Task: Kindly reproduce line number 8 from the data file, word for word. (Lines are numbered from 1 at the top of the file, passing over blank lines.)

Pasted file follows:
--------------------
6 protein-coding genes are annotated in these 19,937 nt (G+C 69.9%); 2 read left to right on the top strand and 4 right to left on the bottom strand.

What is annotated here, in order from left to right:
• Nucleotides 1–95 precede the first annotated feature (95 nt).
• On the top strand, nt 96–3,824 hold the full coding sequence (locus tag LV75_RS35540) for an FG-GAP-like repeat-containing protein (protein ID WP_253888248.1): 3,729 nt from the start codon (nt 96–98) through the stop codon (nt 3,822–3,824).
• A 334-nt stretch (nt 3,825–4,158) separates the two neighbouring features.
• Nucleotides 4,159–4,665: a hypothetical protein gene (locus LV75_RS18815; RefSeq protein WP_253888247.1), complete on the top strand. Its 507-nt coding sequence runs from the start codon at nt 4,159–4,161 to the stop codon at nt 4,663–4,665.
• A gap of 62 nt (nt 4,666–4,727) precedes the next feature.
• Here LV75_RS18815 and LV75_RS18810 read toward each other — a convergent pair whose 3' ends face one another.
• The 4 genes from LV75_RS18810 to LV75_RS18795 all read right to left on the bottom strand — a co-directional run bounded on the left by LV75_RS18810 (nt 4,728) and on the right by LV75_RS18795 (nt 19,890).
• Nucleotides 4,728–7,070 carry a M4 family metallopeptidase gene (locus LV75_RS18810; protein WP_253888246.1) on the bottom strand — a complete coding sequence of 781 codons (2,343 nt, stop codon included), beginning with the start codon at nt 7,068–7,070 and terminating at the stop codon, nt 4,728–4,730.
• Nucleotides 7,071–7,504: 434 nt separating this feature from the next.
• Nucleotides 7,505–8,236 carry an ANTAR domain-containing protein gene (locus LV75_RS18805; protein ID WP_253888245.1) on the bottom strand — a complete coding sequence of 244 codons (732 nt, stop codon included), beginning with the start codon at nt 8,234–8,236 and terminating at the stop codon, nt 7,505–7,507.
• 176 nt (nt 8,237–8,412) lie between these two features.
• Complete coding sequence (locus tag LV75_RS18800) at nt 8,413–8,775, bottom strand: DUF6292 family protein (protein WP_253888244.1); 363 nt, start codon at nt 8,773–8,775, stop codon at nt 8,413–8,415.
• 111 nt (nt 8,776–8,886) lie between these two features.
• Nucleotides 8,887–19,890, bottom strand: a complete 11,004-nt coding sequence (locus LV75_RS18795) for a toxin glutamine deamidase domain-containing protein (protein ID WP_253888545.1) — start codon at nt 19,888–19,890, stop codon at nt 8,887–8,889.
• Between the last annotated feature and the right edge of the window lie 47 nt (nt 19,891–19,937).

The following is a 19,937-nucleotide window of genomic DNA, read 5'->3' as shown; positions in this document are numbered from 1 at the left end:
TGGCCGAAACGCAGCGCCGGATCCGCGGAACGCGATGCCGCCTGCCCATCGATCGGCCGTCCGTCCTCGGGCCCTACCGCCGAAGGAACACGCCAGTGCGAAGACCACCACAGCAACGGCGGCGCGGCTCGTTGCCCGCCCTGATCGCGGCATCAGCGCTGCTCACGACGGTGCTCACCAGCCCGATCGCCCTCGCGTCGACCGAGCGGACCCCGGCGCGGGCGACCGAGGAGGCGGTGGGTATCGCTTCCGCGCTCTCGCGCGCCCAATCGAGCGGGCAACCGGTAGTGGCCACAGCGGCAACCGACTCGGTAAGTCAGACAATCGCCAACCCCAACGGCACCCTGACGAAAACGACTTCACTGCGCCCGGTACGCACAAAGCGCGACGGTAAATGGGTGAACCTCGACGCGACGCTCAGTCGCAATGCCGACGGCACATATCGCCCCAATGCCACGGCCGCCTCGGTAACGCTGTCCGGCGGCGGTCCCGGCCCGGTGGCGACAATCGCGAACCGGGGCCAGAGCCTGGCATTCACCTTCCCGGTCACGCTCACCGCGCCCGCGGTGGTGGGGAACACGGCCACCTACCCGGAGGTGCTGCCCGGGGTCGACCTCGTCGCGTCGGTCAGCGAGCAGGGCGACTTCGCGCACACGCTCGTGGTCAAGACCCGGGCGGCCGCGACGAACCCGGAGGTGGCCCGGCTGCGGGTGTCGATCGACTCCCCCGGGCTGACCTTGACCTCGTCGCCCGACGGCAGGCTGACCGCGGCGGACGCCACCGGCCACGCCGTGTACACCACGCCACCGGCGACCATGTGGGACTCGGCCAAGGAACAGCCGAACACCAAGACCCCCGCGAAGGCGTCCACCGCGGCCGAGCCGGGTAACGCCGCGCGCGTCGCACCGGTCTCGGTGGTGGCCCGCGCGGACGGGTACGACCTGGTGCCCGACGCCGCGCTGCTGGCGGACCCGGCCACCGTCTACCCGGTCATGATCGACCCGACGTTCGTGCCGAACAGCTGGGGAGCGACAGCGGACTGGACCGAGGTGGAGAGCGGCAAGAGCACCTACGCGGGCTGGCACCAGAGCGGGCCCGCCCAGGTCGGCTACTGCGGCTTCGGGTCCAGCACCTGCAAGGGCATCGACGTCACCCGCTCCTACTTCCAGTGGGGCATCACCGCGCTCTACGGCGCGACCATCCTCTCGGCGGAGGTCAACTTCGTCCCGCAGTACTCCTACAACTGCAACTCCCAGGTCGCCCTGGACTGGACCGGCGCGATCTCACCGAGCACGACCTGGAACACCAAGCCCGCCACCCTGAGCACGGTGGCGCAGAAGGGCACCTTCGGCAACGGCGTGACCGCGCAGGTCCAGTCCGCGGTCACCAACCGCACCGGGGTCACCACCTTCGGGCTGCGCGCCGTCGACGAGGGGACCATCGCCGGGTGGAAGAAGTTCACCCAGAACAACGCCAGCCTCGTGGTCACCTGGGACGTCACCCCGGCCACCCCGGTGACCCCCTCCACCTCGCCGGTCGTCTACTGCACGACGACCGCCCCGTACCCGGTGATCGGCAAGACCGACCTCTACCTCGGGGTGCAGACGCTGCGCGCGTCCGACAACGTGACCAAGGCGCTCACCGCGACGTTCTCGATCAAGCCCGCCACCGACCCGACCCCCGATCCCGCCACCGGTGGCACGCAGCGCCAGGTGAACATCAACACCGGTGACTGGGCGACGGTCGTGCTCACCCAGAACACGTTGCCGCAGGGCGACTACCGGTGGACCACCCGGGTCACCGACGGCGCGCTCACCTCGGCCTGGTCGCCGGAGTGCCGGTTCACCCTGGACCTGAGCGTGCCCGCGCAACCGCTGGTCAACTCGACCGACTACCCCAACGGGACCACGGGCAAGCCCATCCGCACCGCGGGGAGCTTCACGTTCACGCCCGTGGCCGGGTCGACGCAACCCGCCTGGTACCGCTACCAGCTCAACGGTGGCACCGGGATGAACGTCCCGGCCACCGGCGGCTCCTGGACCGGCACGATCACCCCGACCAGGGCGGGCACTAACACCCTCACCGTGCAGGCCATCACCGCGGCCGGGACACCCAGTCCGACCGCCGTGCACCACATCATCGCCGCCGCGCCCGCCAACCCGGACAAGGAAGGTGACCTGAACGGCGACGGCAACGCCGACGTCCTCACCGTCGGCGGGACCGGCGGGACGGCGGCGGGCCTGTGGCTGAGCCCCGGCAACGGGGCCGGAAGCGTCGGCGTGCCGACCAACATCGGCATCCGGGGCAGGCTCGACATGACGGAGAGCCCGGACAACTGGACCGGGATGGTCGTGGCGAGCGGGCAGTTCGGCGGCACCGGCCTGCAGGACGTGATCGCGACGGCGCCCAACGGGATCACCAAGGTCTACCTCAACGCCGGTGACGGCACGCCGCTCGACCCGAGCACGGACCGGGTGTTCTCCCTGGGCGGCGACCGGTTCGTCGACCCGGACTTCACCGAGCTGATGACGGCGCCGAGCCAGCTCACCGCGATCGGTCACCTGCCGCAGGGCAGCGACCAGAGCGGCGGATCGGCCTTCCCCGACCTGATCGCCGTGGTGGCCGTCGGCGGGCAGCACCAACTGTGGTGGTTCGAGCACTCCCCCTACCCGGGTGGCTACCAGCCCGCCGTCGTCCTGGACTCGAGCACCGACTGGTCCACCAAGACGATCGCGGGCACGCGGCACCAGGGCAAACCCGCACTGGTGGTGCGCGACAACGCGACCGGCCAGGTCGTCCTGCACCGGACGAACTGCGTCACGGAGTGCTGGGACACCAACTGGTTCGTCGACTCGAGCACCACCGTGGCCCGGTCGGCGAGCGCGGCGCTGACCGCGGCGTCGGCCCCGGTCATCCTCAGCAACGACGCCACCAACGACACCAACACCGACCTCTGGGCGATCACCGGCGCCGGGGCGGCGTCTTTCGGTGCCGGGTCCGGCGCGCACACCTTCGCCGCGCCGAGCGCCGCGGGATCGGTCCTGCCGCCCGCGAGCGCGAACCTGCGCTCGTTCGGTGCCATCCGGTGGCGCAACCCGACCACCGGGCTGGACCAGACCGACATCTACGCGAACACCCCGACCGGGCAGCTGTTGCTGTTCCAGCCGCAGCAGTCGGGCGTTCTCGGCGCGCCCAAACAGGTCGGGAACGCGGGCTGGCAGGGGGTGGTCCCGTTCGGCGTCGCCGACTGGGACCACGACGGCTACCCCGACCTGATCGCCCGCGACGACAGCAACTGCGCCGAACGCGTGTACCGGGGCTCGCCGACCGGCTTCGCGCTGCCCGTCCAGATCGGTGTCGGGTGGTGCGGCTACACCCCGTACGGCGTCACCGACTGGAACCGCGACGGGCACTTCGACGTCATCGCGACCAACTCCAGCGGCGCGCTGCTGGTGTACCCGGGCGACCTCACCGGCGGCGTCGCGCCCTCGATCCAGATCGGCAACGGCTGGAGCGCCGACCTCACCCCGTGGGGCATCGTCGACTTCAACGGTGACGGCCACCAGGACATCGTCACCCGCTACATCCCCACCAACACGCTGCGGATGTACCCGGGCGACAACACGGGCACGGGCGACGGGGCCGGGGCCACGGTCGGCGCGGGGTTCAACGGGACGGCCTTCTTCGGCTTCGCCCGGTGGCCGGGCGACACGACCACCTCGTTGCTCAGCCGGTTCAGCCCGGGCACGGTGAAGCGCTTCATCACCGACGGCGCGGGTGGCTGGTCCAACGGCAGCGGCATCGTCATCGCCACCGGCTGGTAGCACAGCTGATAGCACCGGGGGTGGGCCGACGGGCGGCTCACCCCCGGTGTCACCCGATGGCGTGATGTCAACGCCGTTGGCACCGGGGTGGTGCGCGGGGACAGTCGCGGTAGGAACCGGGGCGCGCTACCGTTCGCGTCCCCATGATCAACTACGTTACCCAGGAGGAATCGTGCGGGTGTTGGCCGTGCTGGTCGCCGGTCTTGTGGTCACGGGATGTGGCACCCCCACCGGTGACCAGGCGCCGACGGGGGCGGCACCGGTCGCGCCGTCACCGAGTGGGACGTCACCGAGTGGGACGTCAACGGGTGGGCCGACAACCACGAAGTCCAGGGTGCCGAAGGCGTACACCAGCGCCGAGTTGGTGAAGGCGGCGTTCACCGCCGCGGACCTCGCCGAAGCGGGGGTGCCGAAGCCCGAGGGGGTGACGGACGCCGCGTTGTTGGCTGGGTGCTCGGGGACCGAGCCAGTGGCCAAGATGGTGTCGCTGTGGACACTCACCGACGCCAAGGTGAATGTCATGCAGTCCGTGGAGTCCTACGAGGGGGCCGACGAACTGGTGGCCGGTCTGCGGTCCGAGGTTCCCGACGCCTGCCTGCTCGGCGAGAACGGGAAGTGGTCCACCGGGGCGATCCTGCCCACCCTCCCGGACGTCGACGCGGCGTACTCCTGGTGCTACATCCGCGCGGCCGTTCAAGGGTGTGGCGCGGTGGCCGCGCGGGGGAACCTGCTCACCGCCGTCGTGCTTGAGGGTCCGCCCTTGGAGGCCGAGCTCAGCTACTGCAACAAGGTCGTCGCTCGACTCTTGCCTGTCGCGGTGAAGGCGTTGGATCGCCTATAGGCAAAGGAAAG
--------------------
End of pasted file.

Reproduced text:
• Here LV75_RS18815 and LV75_RS18810 read toward each other — a convergent pair whose 3' ends face one another.